By John Reade
UBS Warburg

For the past five years we have closely followed imports and exports into and out of Switzerland, the clearing centre for palladium and platinum. If imports exceed exports, we believe that would imply that stocks of unused metal are increasing – and vice versa. Russia, the largest producer and holder of palladium stocks, did not ship large quantities of palladium to Switzerland in December 2005, as we had expected. Instead, shipments to the US hit a record monthly high in December and this, together with a large shipment to Switzerland in January, indicates an acceleration of Russian palladium shipments. Russian palladium shipments are the key factor in the supply and demand balance for palladium, and this acceleration makes palladium’s rally tenuous.

For some years we have followed Swiss import and export data to judge whether the palladium market is building or reducing stocks. Switzerland, specifically Zurich, is the clearing centre for palladium and platinum and tends to be the repository for metal that has no immediate use, whether on behalf of funds, producers or end-users. Over the past few years we have noted erratic shipments from Russia that have seen implied stock balances increase sharply, often at the end of the year. Norilsk, Russia’s only producer, is the largest miner of palladium and, moreover, the Russian state is believed to have extensive stocks built up over the past decades, held either at the Finance Ministry or by the Central Bank of Russia. As palladium rallied in late 2005, we repeatedly heard talk that Russian sales of palladium had slowed or even halted entirely, and this speculation was largely responsible, we believe, for driving the palladium price higher.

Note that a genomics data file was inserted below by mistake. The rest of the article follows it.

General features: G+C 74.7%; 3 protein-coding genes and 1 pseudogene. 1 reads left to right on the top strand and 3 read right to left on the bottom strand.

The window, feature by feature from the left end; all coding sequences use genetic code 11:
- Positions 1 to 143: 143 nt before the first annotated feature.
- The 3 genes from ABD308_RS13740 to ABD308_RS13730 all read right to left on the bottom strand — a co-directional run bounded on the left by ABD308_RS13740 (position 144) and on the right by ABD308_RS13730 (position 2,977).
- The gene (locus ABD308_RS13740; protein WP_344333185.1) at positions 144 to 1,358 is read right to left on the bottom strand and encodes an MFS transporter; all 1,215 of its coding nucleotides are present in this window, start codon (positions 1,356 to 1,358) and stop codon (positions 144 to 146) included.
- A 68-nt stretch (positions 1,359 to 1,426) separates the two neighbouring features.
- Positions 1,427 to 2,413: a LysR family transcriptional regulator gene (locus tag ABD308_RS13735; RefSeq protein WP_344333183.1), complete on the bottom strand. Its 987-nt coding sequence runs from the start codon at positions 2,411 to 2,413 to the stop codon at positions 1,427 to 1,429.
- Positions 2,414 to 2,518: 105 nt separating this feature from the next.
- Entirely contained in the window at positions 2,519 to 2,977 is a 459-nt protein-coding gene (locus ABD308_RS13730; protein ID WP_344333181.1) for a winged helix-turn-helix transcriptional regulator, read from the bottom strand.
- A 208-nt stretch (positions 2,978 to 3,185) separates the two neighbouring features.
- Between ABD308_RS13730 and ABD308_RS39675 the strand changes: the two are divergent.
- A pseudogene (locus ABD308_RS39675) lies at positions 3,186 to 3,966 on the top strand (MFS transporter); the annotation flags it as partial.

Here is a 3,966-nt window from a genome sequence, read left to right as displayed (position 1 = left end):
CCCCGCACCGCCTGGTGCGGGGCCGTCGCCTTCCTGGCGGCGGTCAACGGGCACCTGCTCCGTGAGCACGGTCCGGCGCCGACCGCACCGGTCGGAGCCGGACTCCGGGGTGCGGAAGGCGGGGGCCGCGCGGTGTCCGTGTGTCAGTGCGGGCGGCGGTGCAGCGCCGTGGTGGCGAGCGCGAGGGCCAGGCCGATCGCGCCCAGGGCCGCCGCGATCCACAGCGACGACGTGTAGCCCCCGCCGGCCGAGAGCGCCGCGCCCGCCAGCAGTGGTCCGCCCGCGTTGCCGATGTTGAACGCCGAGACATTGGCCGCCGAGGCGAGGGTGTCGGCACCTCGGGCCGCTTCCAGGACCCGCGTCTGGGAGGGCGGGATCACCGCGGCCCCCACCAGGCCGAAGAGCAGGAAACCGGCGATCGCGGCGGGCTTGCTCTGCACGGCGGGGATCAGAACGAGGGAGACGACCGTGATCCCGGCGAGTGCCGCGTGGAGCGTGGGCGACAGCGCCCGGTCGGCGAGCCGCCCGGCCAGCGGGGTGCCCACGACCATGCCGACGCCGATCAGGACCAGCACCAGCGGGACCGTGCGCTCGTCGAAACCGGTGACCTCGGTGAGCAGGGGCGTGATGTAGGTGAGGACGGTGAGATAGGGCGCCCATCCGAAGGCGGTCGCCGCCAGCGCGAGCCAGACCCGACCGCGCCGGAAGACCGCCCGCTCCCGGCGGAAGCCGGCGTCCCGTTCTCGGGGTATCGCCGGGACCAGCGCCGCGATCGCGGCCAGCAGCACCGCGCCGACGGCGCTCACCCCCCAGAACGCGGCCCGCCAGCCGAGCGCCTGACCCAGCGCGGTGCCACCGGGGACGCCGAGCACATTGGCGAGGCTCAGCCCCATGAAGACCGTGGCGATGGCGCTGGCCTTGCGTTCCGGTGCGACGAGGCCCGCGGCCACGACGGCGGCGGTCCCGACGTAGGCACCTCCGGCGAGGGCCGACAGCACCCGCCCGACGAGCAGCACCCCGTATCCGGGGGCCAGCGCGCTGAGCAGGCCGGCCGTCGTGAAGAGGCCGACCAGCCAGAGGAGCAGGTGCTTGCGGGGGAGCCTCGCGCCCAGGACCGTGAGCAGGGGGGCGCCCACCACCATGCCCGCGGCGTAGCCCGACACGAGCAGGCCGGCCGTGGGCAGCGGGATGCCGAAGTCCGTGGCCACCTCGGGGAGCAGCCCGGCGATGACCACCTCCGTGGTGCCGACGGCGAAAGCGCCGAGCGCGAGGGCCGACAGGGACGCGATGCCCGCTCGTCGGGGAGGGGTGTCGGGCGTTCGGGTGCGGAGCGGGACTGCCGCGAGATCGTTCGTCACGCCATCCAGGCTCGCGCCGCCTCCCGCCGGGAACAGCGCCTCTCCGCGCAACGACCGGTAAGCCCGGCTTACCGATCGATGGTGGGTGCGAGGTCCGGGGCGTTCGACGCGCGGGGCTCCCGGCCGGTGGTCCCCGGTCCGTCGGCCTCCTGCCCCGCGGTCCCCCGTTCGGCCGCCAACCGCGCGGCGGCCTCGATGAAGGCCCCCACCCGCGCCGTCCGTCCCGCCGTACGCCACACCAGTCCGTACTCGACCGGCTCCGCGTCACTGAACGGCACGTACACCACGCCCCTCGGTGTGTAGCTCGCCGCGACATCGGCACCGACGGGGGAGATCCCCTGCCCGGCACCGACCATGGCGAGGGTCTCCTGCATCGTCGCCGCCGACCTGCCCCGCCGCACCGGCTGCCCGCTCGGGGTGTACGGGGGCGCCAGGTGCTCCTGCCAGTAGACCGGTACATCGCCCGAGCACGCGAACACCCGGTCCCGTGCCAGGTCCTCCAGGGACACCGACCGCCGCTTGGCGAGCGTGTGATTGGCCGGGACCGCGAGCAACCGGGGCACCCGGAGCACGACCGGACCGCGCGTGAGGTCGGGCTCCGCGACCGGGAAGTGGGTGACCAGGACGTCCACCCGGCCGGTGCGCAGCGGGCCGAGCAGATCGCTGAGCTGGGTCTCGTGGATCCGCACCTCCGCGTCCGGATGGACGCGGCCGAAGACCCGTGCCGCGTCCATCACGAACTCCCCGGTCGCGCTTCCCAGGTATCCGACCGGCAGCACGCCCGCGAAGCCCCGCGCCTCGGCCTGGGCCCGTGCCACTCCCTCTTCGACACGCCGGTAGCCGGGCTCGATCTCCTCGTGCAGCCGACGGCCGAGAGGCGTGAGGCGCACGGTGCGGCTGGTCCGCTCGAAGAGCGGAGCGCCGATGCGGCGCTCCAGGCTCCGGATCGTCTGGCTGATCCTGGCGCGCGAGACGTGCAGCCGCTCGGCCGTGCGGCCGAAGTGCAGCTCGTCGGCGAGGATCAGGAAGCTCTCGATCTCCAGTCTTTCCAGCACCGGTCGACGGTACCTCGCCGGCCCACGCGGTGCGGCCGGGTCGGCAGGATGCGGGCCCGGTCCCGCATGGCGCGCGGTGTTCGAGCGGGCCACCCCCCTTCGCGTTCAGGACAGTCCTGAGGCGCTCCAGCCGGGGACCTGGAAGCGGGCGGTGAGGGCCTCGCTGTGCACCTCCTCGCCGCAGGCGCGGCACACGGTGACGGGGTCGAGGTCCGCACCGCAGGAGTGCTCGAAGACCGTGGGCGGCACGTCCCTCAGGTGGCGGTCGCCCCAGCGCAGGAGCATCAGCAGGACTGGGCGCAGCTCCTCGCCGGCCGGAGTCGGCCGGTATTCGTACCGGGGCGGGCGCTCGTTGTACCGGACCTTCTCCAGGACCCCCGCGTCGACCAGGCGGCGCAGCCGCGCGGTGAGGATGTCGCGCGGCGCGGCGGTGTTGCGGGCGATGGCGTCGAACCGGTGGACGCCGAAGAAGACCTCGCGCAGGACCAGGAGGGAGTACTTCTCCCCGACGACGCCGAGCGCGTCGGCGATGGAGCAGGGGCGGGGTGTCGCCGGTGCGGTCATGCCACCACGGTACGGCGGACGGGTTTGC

Palladium has traded in a very volatile manner over the past decade. Long a $100- 150/ oz metal, erratic supplies and rapid demand growth from the auto sector – largely but not entirely from US car producers – drove the palladium price to nearly $1100/ oz in early 2001. But a resumption of Russian exports and aggressive substitution by end- users saw the palladium price lose nearly 90% of its peak value by early 2003 (Chart 1).

Palladium has attempted to recover some of these losses – firstly in 2004, when it briefly traded close to $350 /oz and then, more sustainably, from the third quarter of 2005, and it is currently trading between $300-320/ oz. Supply and demand fundamentals for palladium have certainly improved somewhat over the past few years as surging Chinese jewellery demand has returned the market to a primary deficit (here narrowly defined as after recycling but before Russian stock sales).

Simply put, if Russia does not sell from stockpiles, palladium would start to work off ex-Russia stocks, which could be a trigger for prices to rise.

In early February, following the release of December 2005 Swiss customs statistics, the absence of substantial imports from Russia led us to conclude that Russian sales had indeed slowed, although this enthusiasm was tempered after 18 tonnes of palladium shipments from Russia to Switzerland were seen in January 2006.

Plotting the Ebb and Flow